Globally, investors approved the corporate climate strategies put forward, mostly by large majorities.

Companies globally are still wary of allowing shareholder votes on Say on Climate resolutions, but increasingly prefer to agree to non-binding company resolutions instead. UN PRI (UN Principles of Responsible Investment) reported in July 2022 (before the Australian AGM peak season) that of 576 ESG-focused resolutions in 2022 (2021: 499), fewer than 100 were Say on Climate.

In Australia, eight companies (AGL Energy Limited, APA Group, Origin, Rio Tinto, Santos, Sims Metal, South32 and Woodside) included climate plan-related resolutions at their AGMs, all of which passed. Votes ranged from 94.5% in favour (Origin) to 51% (Woodside); the other six all recorded less than 90%. Of six shareholder resolutions, three were withdrawn (Origin, Santos and Woodside) in favour of company resolutions and three (BHP, Whitehaven and New Hope) were withdrawn when the enabling constitutional change resolutions failed.

In general, proxy advisors do not favour constitutional changes to force companies to hold Say on Climate resolutions every year or otherwise tie management’s hands, and almost always recommend against such changes, particularly where shareholder resolutions attempt to mandate them.

Globally, during the 2022 proxy season, more investors voted against corporate climate strategies than in 2021, according to an MSCI analysis. Investors tended to vote against climate plans where the company’s emissions trajectory was misaligned with global temperature targets, as measured by the MSCI Implied Temperature Rise (ITR).1

Globally, investors approved the corporate climate strategies put forward, mostly by large majorities. However, the average votes Against trebled from 3.1% in 2021 to 9.6% in 2022, indicating increasing concern among some investors. In Australia it was even higher, with an average of almost 25% of shares voted Against in 2022; this may reflect a lower maturity of ESG disclosures by Australian companies, particularly around climate change, compared with Europe and the U.S.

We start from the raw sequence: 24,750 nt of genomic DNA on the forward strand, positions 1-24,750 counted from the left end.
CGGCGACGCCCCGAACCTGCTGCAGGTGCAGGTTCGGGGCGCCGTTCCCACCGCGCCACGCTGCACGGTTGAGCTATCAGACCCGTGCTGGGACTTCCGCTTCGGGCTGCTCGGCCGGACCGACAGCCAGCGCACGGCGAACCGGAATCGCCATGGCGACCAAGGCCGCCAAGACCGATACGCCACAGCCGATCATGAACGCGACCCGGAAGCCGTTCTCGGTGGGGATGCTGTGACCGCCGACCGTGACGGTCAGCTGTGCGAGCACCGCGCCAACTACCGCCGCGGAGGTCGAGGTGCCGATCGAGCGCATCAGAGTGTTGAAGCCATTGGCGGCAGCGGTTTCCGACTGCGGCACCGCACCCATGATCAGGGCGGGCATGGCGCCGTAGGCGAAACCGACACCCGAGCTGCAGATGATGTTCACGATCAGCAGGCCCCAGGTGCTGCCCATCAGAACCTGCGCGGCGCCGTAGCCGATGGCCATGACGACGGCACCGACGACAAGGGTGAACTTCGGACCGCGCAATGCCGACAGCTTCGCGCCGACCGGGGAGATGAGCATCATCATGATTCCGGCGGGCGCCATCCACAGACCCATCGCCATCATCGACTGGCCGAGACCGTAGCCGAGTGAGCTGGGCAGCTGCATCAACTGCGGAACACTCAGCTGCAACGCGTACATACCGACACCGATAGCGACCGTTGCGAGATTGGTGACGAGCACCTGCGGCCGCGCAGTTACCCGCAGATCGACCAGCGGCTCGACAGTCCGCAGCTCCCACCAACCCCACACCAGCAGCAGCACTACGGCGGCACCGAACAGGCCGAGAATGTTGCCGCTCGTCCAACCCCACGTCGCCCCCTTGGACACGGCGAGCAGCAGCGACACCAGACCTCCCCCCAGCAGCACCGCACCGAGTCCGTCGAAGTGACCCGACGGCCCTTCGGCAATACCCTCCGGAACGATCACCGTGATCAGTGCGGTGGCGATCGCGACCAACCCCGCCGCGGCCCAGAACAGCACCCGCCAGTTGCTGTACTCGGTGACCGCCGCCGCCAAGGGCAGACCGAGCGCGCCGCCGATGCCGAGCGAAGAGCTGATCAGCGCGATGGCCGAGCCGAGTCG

Recent turmoil in energy markets following the war in Ukraine, the global energy crisis and a resulting focus on energy security in many countries may change some investors’ voting behaviour. In 2023, we will see if investor opposition to corporate climate strategies continues to increase, or whether more investors will give companies the benefit of the doubt on their climate plans while the current challenging market conditions persist.

Analysis of the limited number of votes in 2022 (43 companies) suggests many dissenting investors may have opposed corporate climate strategies they felt were not ambitious enough, rather than objecting to the vote itself. With more Say on Climate votes scheduled for 2023, it will be interesting to see whether or not this dynamic also holds.

Georgeson’s Insights
  • Say on Climate votes are increasing but not rapidly.
  • To avoid facing a shareholder climate resolution or votes against individual directors, companies need to:
    • Ensure they have a clear plan to transition to Net Zero that is adequate, credible and aligned with the Paris Agreement goal to keep global warming to 1.5°C.
    • Show awareness that their transition plan, particularly if they are a major emitter, will be challenging and take many years to implement.
    • Take investors on the journey even before the plan is complete, and explain carefully the stages, step targets, processes and costs likely to be incurred to get there.
    • Avoid vague statements about using ‘offsets’ or ‘carbon credits’, with no ambition to cut their emissions significantly and implying they can continue with business as usual. These show a lack of seriousness and will set the scene for hostile shareholder resolutions or votes against directors.
  • UN PRI recommends that investors facing shareholder Say on Climate resolutions should prioritise proven stewardship mechanisms to steer company ambition and execution (e.g. corporate engagement, filing and voting on shareholder proposals, voting on board composition) over company-led transition plan votes — clearly worried some companies are trying to win such votes with less than rigorous transition plans. This demonstrates the need for heavy-emitting companies to produce clear and credible Net Zero plans.


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1 MSCI Implied Temperature Rise is designed to show the temperature alignment of companies, portfolios and funds with global climate targets. It compares a company’s current and projected greenhouse-gas emissions across all emission scopes with its share of the remaining global carbon budget for keeping global warming well below 2°C. It converts a company’s “undershoot” or “overshoot” of its carbon budget to an implied rise in average global temperatures this century, expressed in degrees Celsius. (MSCI)